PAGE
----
This movie is absolutely hilarious especially “Captain McGlue” and Princess Centimillia. Joel McCrea is such an underrated star in Hollywood. He was adept at delivering lines with a dry, sarcastic humor. Such as in The More the Merrier when Charles Coburn asks McCrea what he does for a living. McCrea asks Coburn what his occupation is. Coburn says: “retired millionaire.” McCrea then answers Coburn’s occupation question by saying, “Same.” I love the scene of Rudy Vallee serenading Claudette Colbert with “Goodnight Sweetheart.” Every scene with the Princess’ protegee, Toto, is hilarious.
I know that Sullivan’s Travels and The Lady Eve are more revered as director Preston Sturges’ best film; but for me, The Palm Beach Story is his best. This film is perfect from start to finish.
My “Noirvember” picks will be continually updated as the month wears on and I make my next choice!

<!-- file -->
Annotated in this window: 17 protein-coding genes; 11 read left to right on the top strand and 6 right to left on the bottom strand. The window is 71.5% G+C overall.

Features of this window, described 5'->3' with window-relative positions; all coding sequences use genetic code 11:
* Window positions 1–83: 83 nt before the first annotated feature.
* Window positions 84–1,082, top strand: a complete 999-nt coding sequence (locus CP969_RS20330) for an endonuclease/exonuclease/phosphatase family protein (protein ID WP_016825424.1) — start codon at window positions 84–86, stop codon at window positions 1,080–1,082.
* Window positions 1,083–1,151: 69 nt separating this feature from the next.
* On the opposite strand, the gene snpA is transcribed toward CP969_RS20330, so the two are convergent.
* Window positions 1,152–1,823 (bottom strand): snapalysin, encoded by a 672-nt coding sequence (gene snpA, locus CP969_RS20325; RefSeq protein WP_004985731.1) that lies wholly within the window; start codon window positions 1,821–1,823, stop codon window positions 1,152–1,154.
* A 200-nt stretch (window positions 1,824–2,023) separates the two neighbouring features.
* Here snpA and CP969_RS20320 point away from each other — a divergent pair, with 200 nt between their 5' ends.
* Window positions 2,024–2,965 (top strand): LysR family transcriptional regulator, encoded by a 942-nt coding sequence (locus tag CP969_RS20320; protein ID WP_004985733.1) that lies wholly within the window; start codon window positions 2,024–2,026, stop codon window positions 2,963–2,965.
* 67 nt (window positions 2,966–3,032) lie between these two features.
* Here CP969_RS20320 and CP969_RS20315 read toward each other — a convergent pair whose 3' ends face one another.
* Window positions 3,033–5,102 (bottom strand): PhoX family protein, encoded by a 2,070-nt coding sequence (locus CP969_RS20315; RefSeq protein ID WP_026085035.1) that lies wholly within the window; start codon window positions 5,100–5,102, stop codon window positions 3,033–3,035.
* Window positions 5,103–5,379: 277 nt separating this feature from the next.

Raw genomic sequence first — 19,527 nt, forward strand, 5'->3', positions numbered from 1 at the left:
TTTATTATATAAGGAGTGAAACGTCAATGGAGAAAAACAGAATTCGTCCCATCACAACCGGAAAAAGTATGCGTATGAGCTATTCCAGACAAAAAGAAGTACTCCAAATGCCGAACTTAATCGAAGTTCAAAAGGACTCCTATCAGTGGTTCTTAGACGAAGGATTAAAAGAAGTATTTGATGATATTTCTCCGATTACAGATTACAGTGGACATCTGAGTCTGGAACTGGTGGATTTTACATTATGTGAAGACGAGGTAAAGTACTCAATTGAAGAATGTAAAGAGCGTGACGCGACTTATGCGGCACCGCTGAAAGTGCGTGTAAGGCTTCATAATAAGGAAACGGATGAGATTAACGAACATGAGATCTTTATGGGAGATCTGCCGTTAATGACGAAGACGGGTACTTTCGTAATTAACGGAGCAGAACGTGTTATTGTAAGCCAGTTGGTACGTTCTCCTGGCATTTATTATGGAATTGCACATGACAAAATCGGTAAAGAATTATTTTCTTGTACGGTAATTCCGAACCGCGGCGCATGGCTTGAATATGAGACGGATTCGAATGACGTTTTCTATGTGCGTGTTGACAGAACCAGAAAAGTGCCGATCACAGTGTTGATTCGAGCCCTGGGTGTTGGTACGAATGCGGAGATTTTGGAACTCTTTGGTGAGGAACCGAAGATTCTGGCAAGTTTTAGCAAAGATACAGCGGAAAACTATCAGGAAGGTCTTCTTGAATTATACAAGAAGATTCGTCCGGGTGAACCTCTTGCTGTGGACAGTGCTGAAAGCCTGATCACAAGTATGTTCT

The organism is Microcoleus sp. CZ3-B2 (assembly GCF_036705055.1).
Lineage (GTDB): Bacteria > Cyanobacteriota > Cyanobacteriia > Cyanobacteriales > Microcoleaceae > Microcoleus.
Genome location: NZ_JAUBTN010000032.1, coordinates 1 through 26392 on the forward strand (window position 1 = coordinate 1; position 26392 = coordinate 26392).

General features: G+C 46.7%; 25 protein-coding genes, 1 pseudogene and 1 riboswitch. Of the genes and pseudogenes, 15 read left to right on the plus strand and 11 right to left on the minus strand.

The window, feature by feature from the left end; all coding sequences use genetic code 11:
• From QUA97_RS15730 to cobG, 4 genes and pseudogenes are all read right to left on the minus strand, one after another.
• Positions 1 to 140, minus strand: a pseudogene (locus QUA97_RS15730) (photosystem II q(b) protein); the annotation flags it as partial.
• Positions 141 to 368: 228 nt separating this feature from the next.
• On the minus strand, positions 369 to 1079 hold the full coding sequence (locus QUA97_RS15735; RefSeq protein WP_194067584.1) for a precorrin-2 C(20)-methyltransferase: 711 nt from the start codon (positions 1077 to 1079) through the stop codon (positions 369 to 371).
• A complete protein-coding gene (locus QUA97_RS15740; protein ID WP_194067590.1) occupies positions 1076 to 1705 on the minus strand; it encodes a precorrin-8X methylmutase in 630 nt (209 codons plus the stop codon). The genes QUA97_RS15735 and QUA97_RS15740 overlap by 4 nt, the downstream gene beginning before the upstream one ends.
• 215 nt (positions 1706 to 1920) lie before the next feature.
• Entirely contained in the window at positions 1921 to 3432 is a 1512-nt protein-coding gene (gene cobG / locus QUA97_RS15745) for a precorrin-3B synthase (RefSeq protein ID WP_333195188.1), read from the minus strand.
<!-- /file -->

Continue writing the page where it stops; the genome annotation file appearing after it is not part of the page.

Noirvember is upon us. I love film noir, so every month is “Noirvember” for me, but I thought I’d try to actively participate in the event this year. Previously, I lurked in conversations and posts and read about it, but didn’t actually contribute.
For those who are unfamiliar with “Noirvember,” it is simply a portmanteau of the words “Noir” and “November.” It is a term used to describe what is essentially a month-long celebration of film noir. Noirvember was invented by a poster (@oldfilmsflicker on Twitter) who just wanted an excuse to catch-up on film noir. It has since evolved and become a full-fledged event.
I have seen a lot of film noir and have a lot of favorite films and performers. While I definitely want to revisit some old favorites, I also want to watch some “new to me” film noir. I don’t have a particular list of 30 film noir to watch, as I wanted my list to flow organically. However, so that I had some semblance of organization and didn’t spend my entire evening trying to decide what to watch, I’ve decided to play a game with my selections. Each successive film will feature a performer from the previous film. E.g. “The Big Heat” features Glenn Ford and Gloria Grahame. “Sudden Fear” features Grahame and Joan Crawford.
It is my hope that my final film of the month will link back to the first.